Giving thanks for literary blessings

By Kristen Tribe | Published Thursday, November 25, 2010

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As we gather around the Thanksgiving table this week, we’ll count the ways in which we’ve been blessed.

This year my family is especially grateful for good health, steady jobs and a place to call home. As I prepared to make pies, play with my kids and spend time with family, I was reminded of all the little things for which I am grateful, too.

This is a light-hearted look at what I’m thankful for in the literary world, or rather, my corner of it.

1. My book club.

We’ve been meeting monthly for a few years, and I’m continually surprised with how rewarding it is. Although we’ve been accused of meeting merely for a social hour of sorts, we do actually read and discuss books – good ones. And our discussions can be at once lively, even argumentative, and sometimes agreeable. We’re reorganizing for the upcoming year to freshen the format and refocus the group, and I’m looking forward to 12 more months of good books and good friends.

2. Local libraries.

I’m grateful for the efforts of local librarians and library directors to ensure Wise County residents have access to all types of information. Often, they are working with limited funds and even less space. But they’ve learned how to evaluate the needs of their respective communities and effectively manage their resources to meet those needs as best they can. If you haven’t visited your local library recently, do so. I think you’ll be surprised at what it has to offer.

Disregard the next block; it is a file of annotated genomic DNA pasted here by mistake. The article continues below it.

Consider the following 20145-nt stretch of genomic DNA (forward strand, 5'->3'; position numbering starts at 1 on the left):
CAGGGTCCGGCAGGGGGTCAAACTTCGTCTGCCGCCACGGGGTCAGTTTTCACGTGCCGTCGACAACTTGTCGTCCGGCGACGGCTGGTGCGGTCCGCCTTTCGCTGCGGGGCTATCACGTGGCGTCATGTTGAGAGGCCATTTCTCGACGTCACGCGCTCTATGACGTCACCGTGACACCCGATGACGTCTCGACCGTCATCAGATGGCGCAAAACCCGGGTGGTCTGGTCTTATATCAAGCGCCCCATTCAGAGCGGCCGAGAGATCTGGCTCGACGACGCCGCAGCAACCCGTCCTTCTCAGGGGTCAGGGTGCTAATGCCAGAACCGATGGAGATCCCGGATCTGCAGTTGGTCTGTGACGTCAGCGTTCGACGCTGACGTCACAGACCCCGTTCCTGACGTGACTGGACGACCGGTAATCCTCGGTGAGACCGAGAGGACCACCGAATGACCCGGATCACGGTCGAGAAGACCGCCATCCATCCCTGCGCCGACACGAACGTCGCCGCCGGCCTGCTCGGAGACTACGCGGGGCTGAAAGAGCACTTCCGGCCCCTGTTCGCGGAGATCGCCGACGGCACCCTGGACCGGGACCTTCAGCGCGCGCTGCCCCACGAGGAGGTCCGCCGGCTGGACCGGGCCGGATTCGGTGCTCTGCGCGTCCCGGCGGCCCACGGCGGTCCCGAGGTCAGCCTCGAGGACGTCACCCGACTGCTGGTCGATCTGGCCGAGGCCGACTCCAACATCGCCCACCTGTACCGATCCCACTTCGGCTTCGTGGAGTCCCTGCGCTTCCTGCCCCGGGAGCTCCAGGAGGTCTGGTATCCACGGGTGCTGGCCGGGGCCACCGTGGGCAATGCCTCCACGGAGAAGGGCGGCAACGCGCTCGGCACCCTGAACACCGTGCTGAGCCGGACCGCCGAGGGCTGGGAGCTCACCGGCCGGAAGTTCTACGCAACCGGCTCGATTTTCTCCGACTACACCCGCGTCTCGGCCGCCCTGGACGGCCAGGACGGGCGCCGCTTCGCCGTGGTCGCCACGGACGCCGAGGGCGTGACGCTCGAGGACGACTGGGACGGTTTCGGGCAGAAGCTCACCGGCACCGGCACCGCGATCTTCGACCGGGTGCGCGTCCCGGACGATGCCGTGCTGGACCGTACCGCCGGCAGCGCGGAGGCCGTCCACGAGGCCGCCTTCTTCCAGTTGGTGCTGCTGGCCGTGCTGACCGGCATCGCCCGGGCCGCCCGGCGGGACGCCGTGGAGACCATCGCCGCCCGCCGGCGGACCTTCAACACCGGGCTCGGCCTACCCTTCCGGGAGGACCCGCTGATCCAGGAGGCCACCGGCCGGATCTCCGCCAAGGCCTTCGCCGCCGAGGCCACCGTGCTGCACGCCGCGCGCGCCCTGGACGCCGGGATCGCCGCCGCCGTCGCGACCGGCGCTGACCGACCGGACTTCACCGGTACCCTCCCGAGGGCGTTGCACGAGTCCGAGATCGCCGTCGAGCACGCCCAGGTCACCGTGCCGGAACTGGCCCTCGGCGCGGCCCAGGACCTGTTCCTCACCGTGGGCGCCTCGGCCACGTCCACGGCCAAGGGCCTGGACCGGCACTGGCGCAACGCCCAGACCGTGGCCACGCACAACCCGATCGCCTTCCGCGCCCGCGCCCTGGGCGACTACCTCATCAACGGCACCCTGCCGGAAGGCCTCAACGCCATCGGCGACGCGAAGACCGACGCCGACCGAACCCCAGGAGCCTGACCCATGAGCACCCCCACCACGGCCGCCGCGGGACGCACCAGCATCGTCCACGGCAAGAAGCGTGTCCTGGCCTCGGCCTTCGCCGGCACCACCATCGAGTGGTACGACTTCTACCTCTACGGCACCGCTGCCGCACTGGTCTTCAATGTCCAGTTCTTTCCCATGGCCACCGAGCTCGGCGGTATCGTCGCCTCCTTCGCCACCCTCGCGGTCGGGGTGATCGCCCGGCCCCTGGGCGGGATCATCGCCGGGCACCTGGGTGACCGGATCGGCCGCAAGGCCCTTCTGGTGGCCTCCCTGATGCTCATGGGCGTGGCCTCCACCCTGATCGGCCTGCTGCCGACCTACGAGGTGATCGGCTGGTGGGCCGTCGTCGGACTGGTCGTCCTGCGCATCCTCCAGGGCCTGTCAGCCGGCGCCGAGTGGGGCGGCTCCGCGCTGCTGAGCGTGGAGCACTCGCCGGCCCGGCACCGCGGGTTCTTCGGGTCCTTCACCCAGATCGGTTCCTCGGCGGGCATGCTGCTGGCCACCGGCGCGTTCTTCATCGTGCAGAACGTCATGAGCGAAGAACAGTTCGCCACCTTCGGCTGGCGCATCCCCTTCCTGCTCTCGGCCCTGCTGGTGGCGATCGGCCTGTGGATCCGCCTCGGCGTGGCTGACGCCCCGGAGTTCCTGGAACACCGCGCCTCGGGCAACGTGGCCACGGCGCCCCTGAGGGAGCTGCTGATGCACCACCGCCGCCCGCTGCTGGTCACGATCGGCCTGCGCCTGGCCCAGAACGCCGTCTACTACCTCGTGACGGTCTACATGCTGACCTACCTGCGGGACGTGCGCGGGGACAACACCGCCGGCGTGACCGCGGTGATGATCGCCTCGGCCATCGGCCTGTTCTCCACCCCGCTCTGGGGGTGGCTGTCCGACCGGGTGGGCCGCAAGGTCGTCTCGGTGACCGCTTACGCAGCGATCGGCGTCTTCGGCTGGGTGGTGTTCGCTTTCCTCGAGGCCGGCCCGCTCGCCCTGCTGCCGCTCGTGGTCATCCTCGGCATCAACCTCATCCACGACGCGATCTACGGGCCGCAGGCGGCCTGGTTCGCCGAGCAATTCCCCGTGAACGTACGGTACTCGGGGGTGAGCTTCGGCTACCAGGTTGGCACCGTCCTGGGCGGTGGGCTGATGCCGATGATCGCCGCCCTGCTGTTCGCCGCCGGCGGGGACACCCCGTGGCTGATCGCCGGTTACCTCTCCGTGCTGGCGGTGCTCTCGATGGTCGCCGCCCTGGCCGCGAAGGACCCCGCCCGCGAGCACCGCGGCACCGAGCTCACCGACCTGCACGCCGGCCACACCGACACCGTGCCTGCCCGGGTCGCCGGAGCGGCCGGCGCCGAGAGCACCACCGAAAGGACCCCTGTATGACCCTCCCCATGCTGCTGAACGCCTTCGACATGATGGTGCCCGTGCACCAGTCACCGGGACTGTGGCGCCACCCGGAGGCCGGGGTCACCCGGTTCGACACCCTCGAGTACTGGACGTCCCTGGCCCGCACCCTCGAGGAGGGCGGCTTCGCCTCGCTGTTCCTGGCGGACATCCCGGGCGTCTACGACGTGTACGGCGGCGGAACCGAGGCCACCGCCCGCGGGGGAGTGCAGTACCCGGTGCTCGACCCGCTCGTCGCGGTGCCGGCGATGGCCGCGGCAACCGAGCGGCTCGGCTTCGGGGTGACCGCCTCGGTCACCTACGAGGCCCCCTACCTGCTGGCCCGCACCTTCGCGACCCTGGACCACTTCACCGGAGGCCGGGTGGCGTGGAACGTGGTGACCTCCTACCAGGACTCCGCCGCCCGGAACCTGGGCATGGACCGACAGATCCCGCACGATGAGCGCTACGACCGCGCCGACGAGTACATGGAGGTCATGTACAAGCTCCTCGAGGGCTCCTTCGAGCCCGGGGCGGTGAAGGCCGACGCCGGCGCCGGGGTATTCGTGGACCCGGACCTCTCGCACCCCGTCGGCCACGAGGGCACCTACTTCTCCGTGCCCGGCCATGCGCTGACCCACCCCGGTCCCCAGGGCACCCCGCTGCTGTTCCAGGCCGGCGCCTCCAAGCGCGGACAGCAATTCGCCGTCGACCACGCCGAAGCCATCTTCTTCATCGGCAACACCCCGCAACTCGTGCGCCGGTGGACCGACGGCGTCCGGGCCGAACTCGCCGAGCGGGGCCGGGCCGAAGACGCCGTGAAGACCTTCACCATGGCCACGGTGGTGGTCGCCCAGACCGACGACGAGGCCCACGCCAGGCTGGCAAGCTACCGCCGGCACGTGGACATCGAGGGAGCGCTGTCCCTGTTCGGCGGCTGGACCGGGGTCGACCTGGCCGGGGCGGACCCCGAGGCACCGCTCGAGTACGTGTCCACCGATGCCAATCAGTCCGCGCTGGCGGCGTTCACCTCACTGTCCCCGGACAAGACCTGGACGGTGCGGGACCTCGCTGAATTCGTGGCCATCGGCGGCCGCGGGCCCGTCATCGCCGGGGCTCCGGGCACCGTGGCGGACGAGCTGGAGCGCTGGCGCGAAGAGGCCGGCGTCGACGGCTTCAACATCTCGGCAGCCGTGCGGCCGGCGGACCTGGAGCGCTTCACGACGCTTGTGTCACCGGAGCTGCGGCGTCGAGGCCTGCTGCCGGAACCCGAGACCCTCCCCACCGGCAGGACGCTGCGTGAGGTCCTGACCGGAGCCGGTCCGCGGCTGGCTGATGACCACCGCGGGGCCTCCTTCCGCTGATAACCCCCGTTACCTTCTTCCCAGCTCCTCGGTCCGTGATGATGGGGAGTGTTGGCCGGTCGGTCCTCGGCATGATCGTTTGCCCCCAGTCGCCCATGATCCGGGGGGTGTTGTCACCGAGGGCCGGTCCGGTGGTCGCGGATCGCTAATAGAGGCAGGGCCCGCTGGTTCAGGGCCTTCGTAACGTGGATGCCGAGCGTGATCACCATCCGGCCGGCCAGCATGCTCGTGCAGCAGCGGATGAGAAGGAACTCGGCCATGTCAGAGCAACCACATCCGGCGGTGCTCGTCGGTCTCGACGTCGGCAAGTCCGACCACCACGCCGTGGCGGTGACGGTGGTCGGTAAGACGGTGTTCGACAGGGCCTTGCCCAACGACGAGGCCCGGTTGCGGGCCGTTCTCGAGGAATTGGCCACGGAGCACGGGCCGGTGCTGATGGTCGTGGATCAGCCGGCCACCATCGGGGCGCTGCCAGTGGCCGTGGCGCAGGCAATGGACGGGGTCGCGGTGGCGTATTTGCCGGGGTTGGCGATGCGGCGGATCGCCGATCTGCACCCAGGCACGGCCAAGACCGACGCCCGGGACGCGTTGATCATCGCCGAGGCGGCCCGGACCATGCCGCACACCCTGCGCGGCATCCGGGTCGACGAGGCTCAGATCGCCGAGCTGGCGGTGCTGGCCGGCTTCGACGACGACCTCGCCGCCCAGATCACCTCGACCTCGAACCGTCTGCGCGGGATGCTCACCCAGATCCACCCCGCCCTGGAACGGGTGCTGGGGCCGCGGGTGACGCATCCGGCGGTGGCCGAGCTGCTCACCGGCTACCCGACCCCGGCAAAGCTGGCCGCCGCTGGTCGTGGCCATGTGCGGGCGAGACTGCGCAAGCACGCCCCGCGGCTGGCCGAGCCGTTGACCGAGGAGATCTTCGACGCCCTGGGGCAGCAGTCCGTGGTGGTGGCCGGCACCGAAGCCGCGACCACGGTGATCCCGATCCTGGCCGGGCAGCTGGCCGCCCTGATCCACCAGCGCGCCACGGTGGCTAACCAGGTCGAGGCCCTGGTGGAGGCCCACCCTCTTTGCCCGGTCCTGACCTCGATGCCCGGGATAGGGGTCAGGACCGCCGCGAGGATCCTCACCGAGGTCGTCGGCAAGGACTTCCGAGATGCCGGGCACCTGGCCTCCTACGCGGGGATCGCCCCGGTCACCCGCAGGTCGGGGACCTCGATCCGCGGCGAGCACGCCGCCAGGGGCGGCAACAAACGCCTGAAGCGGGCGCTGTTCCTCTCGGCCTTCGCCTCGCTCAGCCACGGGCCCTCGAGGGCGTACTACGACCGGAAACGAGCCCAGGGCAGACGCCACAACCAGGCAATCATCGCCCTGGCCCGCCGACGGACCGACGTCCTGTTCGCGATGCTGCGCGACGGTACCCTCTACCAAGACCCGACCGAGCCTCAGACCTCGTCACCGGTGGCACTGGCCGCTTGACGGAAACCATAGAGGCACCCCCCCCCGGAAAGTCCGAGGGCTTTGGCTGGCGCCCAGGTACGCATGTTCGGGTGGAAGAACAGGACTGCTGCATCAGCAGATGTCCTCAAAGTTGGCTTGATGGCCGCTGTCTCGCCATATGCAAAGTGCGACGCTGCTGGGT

3. My Texas A&M bookmark.

It’s silly, but true. A maroon, leather Texas A&M bookmark is one of my little treasures. I purchased it during my freshman year at A&M and immediately had buyer’s remorse – it cost $5. It was a steep price, but I loved it so. And still do. It can’t be recreated online or used with a Kindle. It’s a delightfully tactile object with its own story, and it makes my reading experience even more personal.

4. Rough-cut pages.

You know what I’m talking about, right? The uneven pages with edges that are well rough. I have a special edition of “To Kill a Mockingbird” with rough cut pages, and I absolutely love the texture. I guess it’s an aesthetic thing because I just like the way they look and feel. It lends an air of authenticity to a book at first glance.

5. My children’s love of reading.

I’m so grateful that my children enjoy books and are developing an appreciation for a good story. Besides being a shared interest, reading will help them better comprehend the world around them and introduce them to places and ideas that they might not have the opportunity to experience firsthand. Not to mention, it’s an enjoyable pastime. I don’t claim to know specifically how to raise “a reader.” But that’s one of my goals – to raise two.

6. A bookstore.

Any one will do. Browsing a bookstore is therapy for me in the same way that some people fish or play golf. Wise County is sorely lacking in this area, so it does require a trip across the county line. But I can spend hours perusing the shelves, the cover of each book promising a captivating tale.

7. Nancy Drew.

I have to give credit to the teenage sleuth for helping to foster my love of reading. I discovered the series at my grandma’s house, and her adventures introduced me to the fun of a good mystery. And for that, I will always be grateful.

Happy Thanksgiving to you and yours.

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